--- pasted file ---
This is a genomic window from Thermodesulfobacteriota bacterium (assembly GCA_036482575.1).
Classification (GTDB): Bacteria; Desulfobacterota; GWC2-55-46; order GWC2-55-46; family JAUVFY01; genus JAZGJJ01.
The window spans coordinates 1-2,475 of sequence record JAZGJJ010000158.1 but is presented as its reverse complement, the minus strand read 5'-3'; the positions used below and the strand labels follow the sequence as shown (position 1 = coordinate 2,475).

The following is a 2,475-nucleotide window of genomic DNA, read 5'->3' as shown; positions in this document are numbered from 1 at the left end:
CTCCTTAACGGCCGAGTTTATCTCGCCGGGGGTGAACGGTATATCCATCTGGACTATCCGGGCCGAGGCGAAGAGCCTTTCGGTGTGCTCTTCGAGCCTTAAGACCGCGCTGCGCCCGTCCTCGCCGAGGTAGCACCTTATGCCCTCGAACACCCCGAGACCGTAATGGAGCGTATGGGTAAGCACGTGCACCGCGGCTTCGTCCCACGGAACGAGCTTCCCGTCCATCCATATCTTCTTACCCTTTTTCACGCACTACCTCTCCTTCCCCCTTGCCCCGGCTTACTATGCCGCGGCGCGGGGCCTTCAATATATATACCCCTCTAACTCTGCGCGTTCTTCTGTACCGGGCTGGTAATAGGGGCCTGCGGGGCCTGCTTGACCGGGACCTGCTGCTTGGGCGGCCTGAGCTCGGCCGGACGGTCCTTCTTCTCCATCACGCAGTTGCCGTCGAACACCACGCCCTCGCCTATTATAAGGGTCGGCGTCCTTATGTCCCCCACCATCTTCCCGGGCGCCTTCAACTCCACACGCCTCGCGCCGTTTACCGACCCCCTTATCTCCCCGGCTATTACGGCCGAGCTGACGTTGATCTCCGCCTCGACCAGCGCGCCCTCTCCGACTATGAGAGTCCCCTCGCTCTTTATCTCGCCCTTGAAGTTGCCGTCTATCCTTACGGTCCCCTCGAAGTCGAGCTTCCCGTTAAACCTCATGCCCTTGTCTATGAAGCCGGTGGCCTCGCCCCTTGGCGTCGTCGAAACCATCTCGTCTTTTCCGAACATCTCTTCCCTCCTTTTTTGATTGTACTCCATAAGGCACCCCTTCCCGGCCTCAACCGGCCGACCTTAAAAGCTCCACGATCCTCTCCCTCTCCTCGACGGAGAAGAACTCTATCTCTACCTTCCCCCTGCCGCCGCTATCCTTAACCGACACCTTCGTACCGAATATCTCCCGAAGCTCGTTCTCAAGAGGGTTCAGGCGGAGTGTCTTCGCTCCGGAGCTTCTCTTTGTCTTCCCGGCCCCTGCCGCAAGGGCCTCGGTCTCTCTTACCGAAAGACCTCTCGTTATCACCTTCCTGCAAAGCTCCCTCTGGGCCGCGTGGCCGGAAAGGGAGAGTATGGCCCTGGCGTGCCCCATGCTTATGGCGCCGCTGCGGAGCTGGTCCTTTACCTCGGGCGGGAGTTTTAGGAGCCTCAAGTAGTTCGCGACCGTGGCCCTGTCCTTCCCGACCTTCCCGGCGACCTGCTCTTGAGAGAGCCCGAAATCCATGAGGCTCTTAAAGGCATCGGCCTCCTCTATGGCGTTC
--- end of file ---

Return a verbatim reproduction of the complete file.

This is a genomic window from Thermodesulfobacteriota bacterium (assembly GCA_036482575.1).
Classification (GTDB): Bacteria; Desulfobacterota; GWC2-55-46; order GWC2-55-46; family JAUVFY01; genus JAZGJJ01.
The window spans coordinates 1-2,475 of sequence record JAZGJJ010000158.1 but is presented as its reverse complement, the minus strand read 5'-3'; the positions used below and the strand labels follow the sequence as shown (position 1 = coordinate 2,475).

The following is a 2,475-nucleotide window of genomic DNA, read 5'->3' as shown; positions in this document are numbered from 1 at the left end:
CTCCTTAACGGCCGAGTTTATCTCGCCGGGGGTGAACGGTATATCCATCTGGACTATCCGGGCCGAGGCGAAGAGCCTTTCGGTGTGCTCTTCGAGCCTTAAGACCGCGCTGCGCCCGTCCTCGCCGAGGTAGCACCTTATGCCCTCGAACACCCCGAGACCGTAATGGAGCGTATGGGTAAGCACGTGCACCGCGGCTTCGTCCCACGGAACGAGCTTCCCGTCCATCCATATCTTCTTACCCTTTTTCACGCACTACCTCTCCTTCCCCCTTGCCCCGGCTTACTATGCCGCGGCGCGGGGCCTTCAATATATATACCCCTCTAACTCTGCGCGTTCTTCTGTACCGGGCTGGTAATAGGGGCCTGCGGGGCCTGCTTGACCGGGACCTGCTGCTTGGGCGGCCTGAGCTCGGCCGGACGGTCCTTCTTCTCCATCACGCAGTTGCCGTCGAACACCACGCCCTCGCCTATTATAAGGGTCGGCGTCCTTATGTCCCCCACCATCTTCCCGGGCGCCTTCAACTCCACACGCCTCGCGCCGTTTACCGACCCCCTTATCTCCCCGGCTATTACGGCCGAGCTGACGTTGATCTCCGCCTCGACCAGCGCGCCCTCTCCGACTATGAGAGTCCCCTCGCTCTTTATCTCGCCCTTGAAGTTGCCGTCTATCCTTACGGTCCCCTCGAAGTCGAGCTTCCCGTTAAACCTCATGCCCTTGTCTATGAAGCCGGTGGCCTCGCCCCTTGGCGTCGTCGAAACCATCTCGTCTTTTCCGAACATCTCTTCCCTCCTTTTTTGATTGTACTCCATAAGGCACCCCTTCCCGGCCTCAACCGGCCGACCTTAAAAGCTCCACGATCCTCTCCCTCTCCTCGACGGAGAAGAACTCTATCTCTACCTTCCCCCTGCCGCCGCTATCCTTAACCGACACCTTCGTACCGAATATCTCCCGAAGCTCGTTCTCAAGAGGGTTCAGGCGGAGTGTCTTCGCTCCGGAGCTTCTCTTTGTCTTCCCGGCCCCTGCCGCAAGGGCCTCGGTCTCTCTTACCGAAAGACCTCTCGTTATCACCTTCCTGCAAAGCTCCCTCTGGGCCGCGTGGCCGGAAAGGGAGAGTATGGCCCTGGCGTGCCCCATGCTTATGGCGCCGCTGCGGAGCTGGTCCTTTACCTCGGGCGGGAGTTTTAGGAGCCTCAAGTAGTTCGCGACCGTGGCCCTGTCCTTCCCGACCTTCCCGGCGACCTGCTCTTGAGAGAGCCCGAAATCCATGAGGCTCTTAAAGGCATCGGCCTCCTCTATGGCGTTC